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Article
February 1966

Ophthalmologic Findings in Wilson's Hepatolenticular DegenerationWith Emphasis on Ocular Motility

Author Affiliations

Baltimore
From the Wilmer Ophthalmological Institute, the Johns Hopkins University School of Medicine and Hospital, Baltimore.

Arch Ophthalmol. 1966;75(2):162-170. doi:10.1001/archopht.1966.00970050164004
Abstract

Wilson's disease (hepatolenticular degeneration) is a familial disorder of copper metabolism which may be associated with hepatic cirrhosis. Progressive degeneration of the central nervous system characteristically results in muscular rigidity, tremor, dysarthria, dysphagia, hypertonicity and involuntary movements. The basal ganglia are particularly, but not exclusively, affected.

The most common ophthalmologic finding in Wilson's disease is the Kayser-Fleischer ring.1-3 Other, much less common physical signs include infrequent or absent blinking, jerky oscillations of the eyes, involuntary upward gaze, paresis of upward gaze, and various, nonspecific ophthalmoscopic abnormalities.2-8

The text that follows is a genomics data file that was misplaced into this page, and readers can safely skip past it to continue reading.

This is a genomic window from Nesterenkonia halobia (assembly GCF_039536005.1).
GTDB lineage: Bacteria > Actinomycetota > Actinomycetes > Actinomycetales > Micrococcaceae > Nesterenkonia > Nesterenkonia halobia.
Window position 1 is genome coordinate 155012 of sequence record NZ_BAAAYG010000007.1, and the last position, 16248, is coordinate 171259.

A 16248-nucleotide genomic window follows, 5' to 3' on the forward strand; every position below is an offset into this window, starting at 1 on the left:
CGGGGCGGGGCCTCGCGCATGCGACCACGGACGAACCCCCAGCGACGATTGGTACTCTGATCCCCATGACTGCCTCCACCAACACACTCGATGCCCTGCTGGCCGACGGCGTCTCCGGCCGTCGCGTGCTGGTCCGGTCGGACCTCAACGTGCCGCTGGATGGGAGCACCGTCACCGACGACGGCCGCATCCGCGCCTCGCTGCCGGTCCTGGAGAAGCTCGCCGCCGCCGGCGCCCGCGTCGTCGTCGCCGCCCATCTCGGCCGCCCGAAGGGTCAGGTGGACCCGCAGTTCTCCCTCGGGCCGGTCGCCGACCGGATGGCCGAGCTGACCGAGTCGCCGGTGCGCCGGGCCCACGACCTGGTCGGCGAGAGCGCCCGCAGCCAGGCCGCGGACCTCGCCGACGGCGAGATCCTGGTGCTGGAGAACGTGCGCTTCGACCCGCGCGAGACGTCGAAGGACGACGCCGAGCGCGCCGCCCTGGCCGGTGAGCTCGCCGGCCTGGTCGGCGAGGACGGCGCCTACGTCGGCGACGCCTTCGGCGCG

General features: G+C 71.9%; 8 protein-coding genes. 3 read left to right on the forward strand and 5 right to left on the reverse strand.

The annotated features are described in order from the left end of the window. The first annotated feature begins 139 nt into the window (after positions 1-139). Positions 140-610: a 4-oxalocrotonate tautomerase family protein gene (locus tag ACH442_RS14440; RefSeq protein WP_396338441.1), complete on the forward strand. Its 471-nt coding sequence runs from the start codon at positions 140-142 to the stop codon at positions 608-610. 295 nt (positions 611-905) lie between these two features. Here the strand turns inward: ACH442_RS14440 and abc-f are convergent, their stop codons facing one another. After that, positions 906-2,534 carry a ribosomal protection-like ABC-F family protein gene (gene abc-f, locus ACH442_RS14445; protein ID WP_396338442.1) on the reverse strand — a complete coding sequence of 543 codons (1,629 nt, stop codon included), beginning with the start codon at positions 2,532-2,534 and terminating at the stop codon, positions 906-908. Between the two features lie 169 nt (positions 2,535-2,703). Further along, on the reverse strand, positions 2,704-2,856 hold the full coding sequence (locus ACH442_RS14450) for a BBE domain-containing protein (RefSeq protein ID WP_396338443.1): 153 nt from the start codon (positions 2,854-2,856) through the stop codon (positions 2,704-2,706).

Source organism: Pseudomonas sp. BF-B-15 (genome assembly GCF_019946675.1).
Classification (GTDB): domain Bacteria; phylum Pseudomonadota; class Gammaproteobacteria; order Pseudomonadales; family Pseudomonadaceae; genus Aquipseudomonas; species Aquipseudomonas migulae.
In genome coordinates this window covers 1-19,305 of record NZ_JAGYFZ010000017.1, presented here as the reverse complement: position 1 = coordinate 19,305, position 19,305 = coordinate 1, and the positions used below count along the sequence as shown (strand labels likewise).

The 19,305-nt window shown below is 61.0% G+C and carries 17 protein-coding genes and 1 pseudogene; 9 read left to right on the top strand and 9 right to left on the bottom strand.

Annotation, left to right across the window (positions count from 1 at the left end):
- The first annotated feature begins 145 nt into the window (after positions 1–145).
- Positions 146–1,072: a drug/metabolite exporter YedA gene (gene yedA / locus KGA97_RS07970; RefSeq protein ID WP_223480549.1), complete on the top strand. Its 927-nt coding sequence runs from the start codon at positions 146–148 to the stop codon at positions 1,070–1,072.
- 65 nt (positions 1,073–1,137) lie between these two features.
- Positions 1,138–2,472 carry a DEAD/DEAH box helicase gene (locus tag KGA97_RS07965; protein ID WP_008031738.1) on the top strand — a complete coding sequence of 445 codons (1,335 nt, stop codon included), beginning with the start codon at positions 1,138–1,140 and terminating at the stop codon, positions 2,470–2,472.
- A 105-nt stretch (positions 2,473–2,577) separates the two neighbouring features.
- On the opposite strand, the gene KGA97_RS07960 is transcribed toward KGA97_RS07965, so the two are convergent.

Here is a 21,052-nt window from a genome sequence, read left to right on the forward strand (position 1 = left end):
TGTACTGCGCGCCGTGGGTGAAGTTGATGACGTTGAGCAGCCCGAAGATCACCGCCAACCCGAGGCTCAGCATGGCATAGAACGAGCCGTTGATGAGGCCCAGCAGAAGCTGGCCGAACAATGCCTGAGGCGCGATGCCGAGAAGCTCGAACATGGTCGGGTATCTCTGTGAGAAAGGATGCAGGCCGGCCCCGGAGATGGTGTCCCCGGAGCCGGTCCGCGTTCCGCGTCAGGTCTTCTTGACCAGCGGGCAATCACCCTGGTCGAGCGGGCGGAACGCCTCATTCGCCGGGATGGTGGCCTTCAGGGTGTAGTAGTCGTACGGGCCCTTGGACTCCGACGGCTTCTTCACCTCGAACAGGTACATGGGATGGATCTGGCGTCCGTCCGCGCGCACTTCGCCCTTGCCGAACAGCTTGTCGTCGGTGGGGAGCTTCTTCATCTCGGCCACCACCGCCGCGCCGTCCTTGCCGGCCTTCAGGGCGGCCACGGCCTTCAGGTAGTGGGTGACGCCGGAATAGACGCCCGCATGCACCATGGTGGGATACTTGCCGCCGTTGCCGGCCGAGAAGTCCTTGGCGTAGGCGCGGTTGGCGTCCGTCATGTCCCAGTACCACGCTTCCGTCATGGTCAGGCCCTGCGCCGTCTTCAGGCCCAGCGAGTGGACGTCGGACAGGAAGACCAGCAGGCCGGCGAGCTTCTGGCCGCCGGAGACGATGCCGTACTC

Although widespread motor disturbances are characteristic of Wilson's disease, little systematic attention has been paid to the status of ocular motility in this disorder. Interestingly enough, four of Wilson's original six cases were thought to have normal ocular motility, although poor fixation was present in two instances (cases 1 and 3).9 Walsh and Ford have noted that extraocular muscle palsies and

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